Four equestrians galloped up the drive and after them came two open carriages. Fluttering veils and waving plumes filled the vehicles. Two of the cavaliers were young, dashing looking gentleman. The third was Mr. Rochester on his black horse Mesera. Pilot bounding before him…
From this description I form a perception, which not only includes the image of guests arriving at the mansion but also the perspective that frames the scene: Jane Eyre watching from a high window. Many details are quickly disregarded, such as the specific number of riders and carriages, even before the description concludes. Rather than a specific number of guests, my perception is of more than one, several, or a crowd of guests. Other facts linger, such as Miss Ingram’s attire and her “rich raven inglets” and Mr. Rochester on horseback. I share the main character’s interest in both these characters. But within a few more pages some of these details also fade. Of the facts picked out from the text and not deleted I begin to form generalizations about Mr. Rochester’s appearance, his personality, and his place in society. Also, because the whole scene is framed in Jane Eyre’s perspective from the window, I make generalizations about her and her world view. These generalizations combine with my sociocultural knowledge and beliefs of 19th century England as well as my opinions on class and gender as I build a macrostruture, which is my reading of Jane Eyre.
Application of these five macrorules is not linear or unidirectional. Even citation, direct recall of specific text, can vary between readers. The facts I pick out and notice will differ from the facts another reader or I myself upon re-reading may pick out from the same textbase. This nonlinear, multidirectional relationship between the facts (microstructure) and meaning (macrostructure) of the text is what literature as parable describes.
In Cognitive Poetics in Practice, Michael Burke applies aspects of blending theory to explain how multiple input spaces (macrorules) blend to create new spaces that do not have a direct relation to the original input spaces. These blended spaces are also input spaces: macrorules that blend again to make new spaces. Three phases of blending (composition, completion, and elaboration) can extend the blending for as long as a reader is interested.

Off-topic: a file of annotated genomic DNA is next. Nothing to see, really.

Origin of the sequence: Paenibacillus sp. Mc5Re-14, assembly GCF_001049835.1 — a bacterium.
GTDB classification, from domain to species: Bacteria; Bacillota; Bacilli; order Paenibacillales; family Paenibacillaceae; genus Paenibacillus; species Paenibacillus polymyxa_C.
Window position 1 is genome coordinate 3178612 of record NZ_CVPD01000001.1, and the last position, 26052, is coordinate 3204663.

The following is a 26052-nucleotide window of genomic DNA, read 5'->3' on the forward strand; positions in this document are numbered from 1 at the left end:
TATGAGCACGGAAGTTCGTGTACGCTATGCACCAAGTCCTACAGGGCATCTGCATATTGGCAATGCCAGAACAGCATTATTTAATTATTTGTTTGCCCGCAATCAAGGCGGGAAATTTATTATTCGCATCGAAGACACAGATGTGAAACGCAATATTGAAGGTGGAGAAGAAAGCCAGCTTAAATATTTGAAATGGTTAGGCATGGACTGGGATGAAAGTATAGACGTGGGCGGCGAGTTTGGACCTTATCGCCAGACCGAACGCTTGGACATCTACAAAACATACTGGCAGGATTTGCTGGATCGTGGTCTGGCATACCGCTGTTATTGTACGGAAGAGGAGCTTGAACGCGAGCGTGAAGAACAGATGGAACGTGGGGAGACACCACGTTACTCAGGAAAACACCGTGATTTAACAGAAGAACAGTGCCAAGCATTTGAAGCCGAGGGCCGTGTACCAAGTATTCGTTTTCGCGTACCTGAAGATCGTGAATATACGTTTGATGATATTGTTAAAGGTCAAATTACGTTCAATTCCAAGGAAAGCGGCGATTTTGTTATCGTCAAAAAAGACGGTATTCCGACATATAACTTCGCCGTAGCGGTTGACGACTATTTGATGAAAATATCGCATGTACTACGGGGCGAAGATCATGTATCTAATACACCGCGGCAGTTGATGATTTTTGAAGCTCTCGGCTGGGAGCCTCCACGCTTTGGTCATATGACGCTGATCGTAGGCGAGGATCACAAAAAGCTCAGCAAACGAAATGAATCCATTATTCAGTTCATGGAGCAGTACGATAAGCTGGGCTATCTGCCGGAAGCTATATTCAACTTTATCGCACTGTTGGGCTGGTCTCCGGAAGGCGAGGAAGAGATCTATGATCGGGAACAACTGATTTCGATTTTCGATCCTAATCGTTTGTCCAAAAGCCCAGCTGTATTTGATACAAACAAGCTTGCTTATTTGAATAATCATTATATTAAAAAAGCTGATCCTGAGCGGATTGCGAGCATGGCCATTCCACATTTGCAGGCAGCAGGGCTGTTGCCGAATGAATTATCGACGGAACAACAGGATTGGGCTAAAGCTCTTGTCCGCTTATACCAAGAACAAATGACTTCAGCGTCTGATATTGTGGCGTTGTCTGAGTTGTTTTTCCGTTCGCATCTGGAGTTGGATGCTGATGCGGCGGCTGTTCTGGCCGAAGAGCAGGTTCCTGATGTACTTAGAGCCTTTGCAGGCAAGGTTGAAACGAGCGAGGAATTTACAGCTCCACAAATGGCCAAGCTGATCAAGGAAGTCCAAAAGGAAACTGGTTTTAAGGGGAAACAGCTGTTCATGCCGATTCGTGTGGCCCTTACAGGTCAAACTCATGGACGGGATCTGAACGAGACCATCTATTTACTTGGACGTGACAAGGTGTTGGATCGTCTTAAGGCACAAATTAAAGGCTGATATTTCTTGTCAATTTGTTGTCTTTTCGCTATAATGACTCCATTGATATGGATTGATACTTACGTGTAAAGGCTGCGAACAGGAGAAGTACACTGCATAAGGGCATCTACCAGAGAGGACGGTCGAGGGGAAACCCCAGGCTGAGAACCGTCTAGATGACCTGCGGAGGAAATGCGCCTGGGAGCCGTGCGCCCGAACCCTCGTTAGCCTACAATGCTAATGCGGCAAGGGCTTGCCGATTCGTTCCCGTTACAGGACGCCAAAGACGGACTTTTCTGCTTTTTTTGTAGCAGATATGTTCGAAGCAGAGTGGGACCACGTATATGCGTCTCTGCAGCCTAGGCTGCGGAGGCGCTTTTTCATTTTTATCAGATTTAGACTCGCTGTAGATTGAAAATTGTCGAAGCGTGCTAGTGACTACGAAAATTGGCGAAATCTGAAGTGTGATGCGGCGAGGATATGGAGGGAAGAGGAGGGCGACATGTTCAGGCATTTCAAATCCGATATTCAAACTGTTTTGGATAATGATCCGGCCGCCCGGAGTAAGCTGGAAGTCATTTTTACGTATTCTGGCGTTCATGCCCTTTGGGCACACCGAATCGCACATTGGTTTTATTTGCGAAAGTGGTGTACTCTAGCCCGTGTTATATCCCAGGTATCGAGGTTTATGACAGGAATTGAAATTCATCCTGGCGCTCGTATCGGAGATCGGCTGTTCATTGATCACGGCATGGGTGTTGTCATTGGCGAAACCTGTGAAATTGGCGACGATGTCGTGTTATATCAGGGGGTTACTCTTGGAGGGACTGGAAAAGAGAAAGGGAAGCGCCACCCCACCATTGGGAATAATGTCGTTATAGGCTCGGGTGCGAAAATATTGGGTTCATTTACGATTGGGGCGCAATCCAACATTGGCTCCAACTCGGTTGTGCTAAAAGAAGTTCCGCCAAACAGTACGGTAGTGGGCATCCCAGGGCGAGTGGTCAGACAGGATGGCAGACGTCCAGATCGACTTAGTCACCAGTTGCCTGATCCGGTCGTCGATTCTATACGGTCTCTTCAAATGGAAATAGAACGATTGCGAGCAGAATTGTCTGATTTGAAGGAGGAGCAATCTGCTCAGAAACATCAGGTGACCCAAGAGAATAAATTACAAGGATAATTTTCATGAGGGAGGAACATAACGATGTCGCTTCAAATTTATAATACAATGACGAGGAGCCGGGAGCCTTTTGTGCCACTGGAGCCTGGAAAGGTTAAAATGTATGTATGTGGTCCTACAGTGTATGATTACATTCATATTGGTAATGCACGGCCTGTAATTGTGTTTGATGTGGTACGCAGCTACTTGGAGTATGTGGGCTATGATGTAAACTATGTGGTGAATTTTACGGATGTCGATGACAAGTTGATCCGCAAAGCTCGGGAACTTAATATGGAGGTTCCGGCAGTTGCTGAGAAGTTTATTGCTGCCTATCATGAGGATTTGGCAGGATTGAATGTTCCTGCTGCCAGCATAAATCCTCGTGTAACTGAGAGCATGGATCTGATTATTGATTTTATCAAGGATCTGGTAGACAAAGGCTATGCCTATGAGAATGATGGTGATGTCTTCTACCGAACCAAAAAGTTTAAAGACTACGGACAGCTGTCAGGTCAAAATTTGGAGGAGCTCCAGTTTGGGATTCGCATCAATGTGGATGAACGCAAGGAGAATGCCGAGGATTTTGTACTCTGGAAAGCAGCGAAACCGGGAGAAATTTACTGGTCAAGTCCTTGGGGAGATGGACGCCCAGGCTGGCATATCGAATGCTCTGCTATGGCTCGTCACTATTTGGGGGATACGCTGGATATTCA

A parable, religious or otherwise, works on the reader to alter ways of perceiving and thinking about the world. Michael Burke uses the example of a biblical parable from Mathew 20 that tells of workers in a vineyard who are rewarded evenly regardless of how much work they performed. A narrative does not have to be explicitly didactic to be read as a parable, though. The assumption made in treating literature as a parable is that a change occurs in the reader as a consequence of reading. The allure of this assumption is strong because it fits well with my own experience as a reader and supports my motivation as a writer. But having recently read Empathy and the Novel by Suzanne Keen, I have a healthy doubt of extrapolating this assumption too far. Keen highlights the lack of strong evidence to support most extravagant claims about the salutary effects of reading.
However, the claim Stockwell and Burke make about reading does not extrapolate but interpolates deeper into the dynamic process of reading. Parable is a cognitive process that constructs meaning in the real-world, not only literary texts. Parabolic projection is a cognitive blend with input spaces that are mapped onto generic spaces. Parabolic reading is how human beings experience and make meaning of the world using various conceptual tools.
Burke makes a case study of Shakespeare’s Sonnet 2 and identifies multiple source domains, including textual features, social knowledge, intertextual connections, and personal memories. He identifies a main conceptual metaphor: PROCREATION IS ETERNAL LIFE and other conceptual metaphors that “parabolically [feed] this one.” Continuing to re-read the sonnect, Burke identifies two more conceptual metaphors: LIFE IS A BATTLE and LIFE IS A VENTURE that trigger other source domains. The field of meaning is constrained to the text but is not limited by it. The only limit to meaning is the amount of attention the reader is able and willing to give.
Burke is self-conscious of how meaning is made and remade while engaging with the text. At times he seems to be engaged in free-association, but he returns to the text after each new turn, not only to ground his reading but also to gather more associations. In his summary he admits that he could have made entirely different connections with equally valid conceptual metaphors. The purpose of parabolic reading is to show that meaning making is multi-directional and expansive, not to find the true or correct meaning.
Stockwell also provides a case study, a parabolic analysis of Sir Gawain and the Green Knight. His analysis sticks close to one central concept: LIFE IS A GAME and does not examine as many source domains as Burke. But Stockwell allows for multiple subdivisions of that metaphor, and he reinterprets the nature of the text itself as a fairytale, a moral fable, a romance, and possibly a satire. There seems to be no end to the creative process of making meaning, a process in which conclusions reverse back to alter the nature of premises.